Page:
U.S.A. – -(Ammoland.com)- A July 27 lawsuit, filed by attorney Alan Beck in the United States District Court for the District of Hawaii, seeks declaratory and injunctive relief for Honolulu County resident Alanoa Nickel, denied the ability to apply for a permit to own a handgun by Hawaiian law. The complaint names State Attorney General Clare E. Connors, State Sheriff Division Administrator Al Cummings, and the City and County of Honolulu as defendants.
Hawaii Revised Statute § 134-2 restricts non-citizen U.S. nationals from owning firearms, the memorandum in support of motion for preliminary injunction notes. Nickel is a Samoan, from a U.S. territory.
“American Samoans are the only ones affected by this law because people born in the other territories are considered U.S. citizens,” the memorandum explains. “Plaintiff is a law-abiding U.S. National, a resident of the State of Hawaii and has no disqualifying factor which would prohibit him from legally and safely owning a firearm apart from being a noncitizen U.S. National.”
“American Samoan noncitizen U.S. Nationals, such as Plaintiff, are part of the ‘people,’” the memorandum reminds the court.
Further, Nickel “is an honorably discharged veteran of the Air National Guard,” and per U.S. Code:
“The term ‘national of the United States’ means (A) a citizen of the United States, or (B) a person who, though not a citizen of the United States, owes permanent allegiance to the United States.
It’s tough to owe permanent allegiance to a government that denies your basic human rights. Yet in spite of that, the memorandum further points out (and documents):
“American Samoa is noted for having the highest rate of military enlistment of any U.S. state or territory. As of September 9, 2014, the local U.S. Army recruiting station in Pago Pago was ranked first in production out of the 885 Army recruiting stations and centers under the United States Army Recruiting Command.”
What’s more, in 2019, a federal judge in Utah ruled that American Samoans are U.S. citizens by birth. (The U.S. Supreme Court has yet to make that apply throughout.)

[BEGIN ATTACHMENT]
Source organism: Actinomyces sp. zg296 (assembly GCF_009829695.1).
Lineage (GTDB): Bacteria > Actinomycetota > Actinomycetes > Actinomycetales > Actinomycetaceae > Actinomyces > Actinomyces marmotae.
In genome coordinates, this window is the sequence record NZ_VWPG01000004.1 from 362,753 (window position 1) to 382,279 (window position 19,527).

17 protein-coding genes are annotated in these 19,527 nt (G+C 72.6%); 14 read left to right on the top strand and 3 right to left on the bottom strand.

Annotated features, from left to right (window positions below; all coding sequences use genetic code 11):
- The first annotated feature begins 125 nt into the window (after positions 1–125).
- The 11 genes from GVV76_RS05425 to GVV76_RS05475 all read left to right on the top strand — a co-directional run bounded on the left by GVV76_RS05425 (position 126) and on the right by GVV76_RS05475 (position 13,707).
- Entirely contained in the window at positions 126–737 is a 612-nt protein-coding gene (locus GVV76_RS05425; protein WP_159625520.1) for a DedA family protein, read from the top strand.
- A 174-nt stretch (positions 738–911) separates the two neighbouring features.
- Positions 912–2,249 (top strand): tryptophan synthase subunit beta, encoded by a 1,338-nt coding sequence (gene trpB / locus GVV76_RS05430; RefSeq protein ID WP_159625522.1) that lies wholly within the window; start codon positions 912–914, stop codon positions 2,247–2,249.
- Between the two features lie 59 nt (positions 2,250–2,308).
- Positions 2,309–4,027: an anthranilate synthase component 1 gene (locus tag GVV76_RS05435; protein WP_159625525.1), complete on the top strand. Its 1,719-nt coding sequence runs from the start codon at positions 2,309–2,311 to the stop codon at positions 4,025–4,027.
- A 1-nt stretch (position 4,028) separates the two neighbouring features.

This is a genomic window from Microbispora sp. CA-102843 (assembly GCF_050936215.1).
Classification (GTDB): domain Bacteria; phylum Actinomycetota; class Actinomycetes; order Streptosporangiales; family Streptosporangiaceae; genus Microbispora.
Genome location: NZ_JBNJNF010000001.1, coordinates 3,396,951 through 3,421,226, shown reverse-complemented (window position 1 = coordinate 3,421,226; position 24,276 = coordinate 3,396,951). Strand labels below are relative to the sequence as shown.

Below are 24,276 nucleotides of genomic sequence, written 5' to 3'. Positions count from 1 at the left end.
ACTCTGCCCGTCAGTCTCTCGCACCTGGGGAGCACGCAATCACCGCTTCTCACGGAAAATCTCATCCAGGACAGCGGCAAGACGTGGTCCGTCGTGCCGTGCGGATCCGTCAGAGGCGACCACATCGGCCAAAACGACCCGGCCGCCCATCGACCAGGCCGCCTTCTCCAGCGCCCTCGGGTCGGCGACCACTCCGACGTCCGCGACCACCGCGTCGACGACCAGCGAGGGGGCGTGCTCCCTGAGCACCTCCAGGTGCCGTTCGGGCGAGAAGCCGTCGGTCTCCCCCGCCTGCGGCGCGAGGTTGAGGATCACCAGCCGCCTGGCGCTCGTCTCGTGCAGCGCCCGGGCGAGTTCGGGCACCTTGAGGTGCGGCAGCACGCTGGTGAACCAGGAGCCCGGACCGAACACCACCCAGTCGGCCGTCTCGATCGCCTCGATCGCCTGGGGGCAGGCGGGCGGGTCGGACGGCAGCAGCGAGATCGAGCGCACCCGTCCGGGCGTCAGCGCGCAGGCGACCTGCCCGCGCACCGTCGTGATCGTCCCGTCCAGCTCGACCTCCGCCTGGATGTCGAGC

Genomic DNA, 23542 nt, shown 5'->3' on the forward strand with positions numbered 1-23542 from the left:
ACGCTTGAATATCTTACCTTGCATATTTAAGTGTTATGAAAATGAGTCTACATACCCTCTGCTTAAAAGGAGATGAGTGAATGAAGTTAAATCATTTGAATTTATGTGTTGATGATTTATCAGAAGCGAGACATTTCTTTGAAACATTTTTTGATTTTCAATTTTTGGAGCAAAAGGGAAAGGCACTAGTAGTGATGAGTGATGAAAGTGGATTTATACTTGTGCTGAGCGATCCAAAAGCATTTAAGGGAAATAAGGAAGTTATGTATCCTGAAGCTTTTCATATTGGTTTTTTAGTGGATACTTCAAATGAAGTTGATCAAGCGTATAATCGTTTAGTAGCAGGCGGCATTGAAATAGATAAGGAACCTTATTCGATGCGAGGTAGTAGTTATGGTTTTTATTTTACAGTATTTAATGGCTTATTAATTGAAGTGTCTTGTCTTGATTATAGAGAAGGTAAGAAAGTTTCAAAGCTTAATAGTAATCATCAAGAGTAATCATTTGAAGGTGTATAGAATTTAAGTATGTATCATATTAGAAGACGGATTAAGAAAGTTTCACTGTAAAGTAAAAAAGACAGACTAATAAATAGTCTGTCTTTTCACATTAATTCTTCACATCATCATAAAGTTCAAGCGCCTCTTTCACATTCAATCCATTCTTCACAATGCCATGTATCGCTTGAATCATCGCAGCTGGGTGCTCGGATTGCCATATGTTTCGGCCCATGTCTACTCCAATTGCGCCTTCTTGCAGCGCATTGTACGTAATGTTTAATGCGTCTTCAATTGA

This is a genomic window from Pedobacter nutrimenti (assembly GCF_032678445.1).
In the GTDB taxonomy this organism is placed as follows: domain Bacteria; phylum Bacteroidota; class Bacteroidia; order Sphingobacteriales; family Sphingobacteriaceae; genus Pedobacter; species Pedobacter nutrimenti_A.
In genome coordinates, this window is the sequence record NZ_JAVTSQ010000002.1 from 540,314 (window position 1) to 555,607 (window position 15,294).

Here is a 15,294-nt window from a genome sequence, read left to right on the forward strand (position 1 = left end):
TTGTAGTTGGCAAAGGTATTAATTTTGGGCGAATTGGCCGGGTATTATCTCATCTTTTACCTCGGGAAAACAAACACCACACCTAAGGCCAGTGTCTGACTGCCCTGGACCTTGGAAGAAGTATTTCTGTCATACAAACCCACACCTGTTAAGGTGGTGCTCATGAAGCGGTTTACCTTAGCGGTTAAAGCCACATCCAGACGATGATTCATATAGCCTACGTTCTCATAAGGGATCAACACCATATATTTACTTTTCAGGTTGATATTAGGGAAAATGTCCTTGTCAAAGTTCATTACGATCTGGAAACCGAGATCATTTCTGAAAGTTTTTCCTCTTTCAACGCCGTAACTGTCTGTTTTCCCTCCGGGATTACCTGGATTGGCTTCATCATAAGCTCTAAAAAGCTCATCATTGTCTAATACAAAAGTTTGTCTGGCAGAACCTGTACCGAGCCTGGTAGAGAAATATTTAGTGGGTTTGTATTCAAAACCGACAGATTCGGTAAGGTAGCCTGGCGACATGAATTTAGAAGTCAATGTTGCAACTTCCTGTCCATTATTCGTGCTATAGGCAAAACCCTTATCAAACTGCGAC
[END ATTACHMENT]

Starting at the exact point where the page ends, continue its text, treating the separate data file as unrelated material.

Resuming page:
Still, it’s not like American Samoa’s gun laws are any better than Hawaii’s. All guns owned must be licensed (curiously, the federal Brady Act applies) and there are no provisions to carry for defense. Also curiously, per HandgunLaw.us:
“American Samoa Residents can carry in Alaska, Arizona, Arkansas, Idaho, Kansas, Kentucky, Maine, Mississippi. Missouri, New Hampshire, Oklahoma, South Dakota, Vermont and West Virginia. These states allow anyone who can legally possess a firearm to carry it concealed without any type of permit/license.”
Fixing the problems in American Samoa (and other U.S. territories like the U.S. Virgin Islands) are issues for other efforts seeing as how “shall not be infringed” is not limited to territories, but routinely ignored throughout the Republic wherever “gun laws” establish prohibitions and prior restraints on the general citizenry. The scope of this issue is limited to Nickel’s challenge and the State of Hawaii has no excuse for perpetuating such blatant discriminatory denial of rights.
That the state government does not take it upon itself to fix this without the need for a lawsuit to force a correction tells us much about the character of those presuming themselves to be in charge of the rights of others.
Tangentially related: “Young Case against Hawaii Carry Ban Finally Moving Forward”
About David Codrea:
David Codrea is the winner of multiple journalist awards for investigating/defending the RKBA and a long-time gun owner rights advocate who defiantly challenges the folly of citizen disarmament. He blogs at “The War on Guns: Notes from the Resistance,” is a regularly featured contributor to Firearms News, and posts on Twitter: @dcodrea and Facebook.